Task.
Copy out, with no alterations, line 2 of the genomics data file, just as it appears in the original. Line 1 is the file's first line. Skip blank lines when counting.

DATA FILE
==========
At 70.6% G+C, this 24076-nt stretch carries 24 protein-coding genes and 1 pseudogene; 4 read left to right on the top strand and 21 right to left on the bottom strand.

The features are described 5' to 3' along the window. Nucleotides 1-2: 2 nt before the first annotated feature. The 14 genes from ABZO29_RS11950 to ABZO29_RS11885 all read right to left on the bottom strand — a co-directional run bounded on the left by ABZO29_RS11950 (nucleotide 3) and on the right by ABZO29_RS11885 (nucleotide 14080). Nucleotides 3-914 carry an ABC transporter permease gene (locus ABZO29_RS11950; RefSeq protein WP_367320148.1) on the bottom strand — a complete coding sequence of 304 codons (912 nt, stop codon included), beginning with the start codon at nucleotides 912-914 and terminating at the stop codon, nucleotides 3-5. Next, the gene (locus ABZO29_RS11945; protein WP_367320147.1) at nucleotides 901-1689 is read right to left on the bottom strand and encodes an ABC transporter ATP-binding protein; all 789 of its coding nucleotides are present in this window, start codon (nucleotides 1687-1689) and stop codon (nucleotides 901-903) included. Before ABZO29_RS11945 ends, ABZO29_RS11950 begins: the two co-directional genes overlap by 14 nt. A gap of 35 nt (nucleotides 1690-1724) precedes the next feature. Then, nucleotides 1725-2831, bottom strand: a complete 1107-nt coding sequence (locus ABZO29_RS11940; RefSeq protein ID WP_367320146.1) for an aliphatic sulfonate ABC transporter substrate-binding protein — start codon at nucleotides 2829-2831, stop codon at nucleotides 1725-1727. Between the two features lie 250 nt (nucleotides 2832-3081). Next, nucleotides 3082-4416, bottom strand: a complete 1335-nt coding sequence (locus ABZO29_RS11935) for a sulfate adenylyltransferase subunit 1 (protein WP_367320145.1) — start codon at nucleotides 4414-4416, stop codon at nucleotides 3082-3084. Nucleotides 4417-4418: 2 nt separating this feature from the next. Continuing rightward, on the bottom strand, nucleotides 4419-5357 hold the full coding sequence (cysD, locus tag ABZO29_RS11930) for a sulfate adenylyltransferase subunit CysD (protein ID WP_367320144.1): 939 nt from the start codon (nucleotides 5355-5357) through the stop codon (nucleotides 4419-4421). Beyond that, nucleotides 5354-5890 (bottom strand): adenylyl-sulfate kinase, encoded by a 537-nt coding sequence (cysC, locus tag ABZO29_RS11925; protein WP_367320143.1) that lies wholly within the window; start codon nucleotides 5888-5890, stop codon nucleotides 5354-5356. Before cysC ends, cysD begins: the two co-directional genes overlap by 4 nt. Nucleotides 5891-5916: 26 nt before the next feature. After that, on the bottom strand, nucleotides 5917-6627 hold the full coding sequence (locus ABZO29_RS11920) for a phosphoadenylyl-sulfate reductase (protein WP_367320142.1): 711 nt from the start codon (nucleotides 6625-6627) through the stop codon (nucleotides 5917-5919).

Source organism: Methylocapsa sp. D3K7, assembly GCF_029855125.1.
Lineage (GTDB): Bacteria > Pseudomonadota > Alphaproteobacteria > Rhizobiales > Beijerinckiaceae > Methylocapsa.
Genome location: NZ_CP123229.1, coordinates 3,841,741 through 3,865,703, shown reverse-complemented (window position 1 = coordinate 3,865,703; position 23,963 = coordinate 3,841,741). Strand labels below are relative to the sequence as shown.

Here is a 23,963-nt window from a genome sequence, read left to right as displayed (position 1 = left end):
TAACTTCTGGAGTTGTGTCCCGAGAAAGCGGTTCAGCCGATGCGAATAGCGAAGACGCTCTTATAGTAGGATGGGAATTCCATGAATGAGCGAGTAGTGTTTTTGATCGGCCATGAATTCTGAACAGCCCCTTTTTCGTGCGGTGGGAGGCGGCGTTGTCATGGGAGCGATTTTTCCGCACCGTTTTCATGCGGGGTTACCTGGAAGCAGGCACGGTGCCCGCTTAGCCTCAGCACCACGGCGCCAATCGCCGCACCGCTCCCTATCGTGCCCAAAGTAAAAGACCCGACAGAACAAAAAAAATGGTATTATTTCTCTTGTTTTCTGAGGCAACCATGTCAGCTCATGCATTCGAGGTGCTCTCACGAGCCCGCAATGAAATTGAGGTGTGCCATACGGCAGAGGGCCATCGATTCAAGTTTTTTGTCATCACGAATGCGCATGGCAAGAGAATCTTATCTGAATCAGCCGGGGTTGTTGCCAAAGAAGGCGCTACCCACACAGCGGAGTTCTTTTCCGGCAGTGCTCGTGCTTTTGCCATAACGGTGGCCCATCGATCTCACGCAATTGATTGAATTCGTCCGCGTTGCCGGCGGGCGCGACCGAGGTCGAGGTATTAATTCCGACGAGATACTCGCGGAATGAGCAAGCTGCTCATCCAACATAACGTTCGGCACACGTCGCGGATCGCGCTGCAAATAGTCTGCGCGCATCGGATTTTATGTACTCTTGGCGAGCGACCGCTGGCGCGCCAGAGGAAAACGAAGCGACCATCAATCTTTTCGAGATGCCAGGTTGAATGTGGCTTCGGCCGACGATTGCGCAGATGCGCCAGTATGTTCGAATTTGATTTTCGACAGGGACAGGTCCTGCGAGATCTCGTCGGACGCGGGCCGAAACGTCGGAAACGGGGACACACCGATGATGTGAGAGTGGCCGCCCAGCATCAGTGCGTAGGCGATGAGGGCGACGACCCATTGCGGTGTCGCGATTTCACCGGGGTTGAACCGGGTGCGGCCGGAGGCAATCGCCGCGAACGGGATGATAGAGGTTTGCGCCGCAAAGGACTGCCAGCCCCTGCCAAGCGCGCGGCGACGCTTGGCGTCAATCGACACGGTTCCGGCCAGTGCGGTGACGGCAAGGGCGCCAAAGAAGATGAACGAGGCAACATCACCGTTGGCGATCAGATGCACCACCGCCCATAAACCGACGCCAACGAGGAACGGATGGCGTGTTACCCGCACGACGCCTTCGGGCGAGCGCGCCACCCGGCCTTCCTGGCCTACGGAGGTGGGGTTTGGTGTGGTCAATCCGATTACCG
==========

The features are described 5' to 3' along the window. Nucleotides 1-2: 2 nt before the first annotated feature. The 14 genes from ABZO29_RS11950 to ABZO29_RS11885 all read right to left on the bottom strand — a co-directional run bounded on the left by ABZO29_RS11950 (nucleotide 3) and on the right by ABZO29_RS11885 (nucleotide 14080). Nucleotides 3-914 carry an ABC transporter permease gene (locus ABZO29_RS11950; RefSeq protein WP_367320148.1) on the bottom strand — a complete coding sequence of 304 codons (912 nt, stop codon included), beginning with the start codon at nucleotides 912-914 and terminating at the stop codon, nucleotides 3-5. Next, the gene (locus ABZO29_RS11945; protein WP_367320147.1) at nucleotides 901-1689 is read right to left on the bottom strand and encodes an ABC transporter ATP-binding protein; all 789 of its coding nucleotides are present in this window, start codon (nucleotides 1687-1689) and stop codon (nucleotides 901-903) included. Before ABZO29_RS11945 ends, ABZO29_RS11950 begins: the two co-directional genes overlap by 14 nt. A gap of 35 nt (nucleotides 1690-1724) precedes the next feature. Then, nucleotides 1725-2831, bottom strand: a complete 1107-nt coding sequence (locus ABZO29_RS11940; RefSeq protein ID WP_367320146.1) for an aliphatic sulfonate ABC transporter substrate-binding protein — start codon at nucleotides 2829-2831, stop codon at nucleotides 1725-1727. Between the two features lie 250 nt (nucleotides 2832-3081). Next, nucleotides 3082-4416, bottom strand: a complete 1335-nt coding sequence (locus ABZO29_RS11935) for a sulfate adenylyltransferase subunit 1 (protein WP_367320145.1) — start codon at nucleotides 4414-4416, stop codon at nucleotides 3082-3084. Nucleotides 4417-4418: 2 nt separating this feature from the next. Continuing rightward, on the bottom strand, nucleotides 4419-5357 hold the full coding sequence (cysD, locus tag ABZO29_RS11930) for a sulfate adenylyltransferase subunit CysD (protein ID WP_367320144.1): 939 nt from the start codon (nucleotides 5355-5357) through the stop codon (nucleotides 4419-4421). Beyond that, nucleotides 5354-5890 (bottom strand): adenylyl-sulfate kinase, encoded by a 537-nt coding sequence (cysC, locus tag ABZO29_RS11925; protein WP_367320143.1) that lies wholly within the window; start codon nucleotides 5888-5890, stop codon nucleotides 5354-5356. Before cysC ends, cysD begins: the two co-directional genes overlap by 4 nt. Nucleotides 5891-5916: 26 nt before the next feature. After that, on the bottom strand, nucleotides 5917-6627 hold the full coding sequence (locus ABZO29_RS11920) for a phosphoadenylyl-sulfate reductase (protein WP_367320142.1): 711 nt from the start codon (nucleotides 6625-6627) through the stop codon (nucleotides 5917-5919).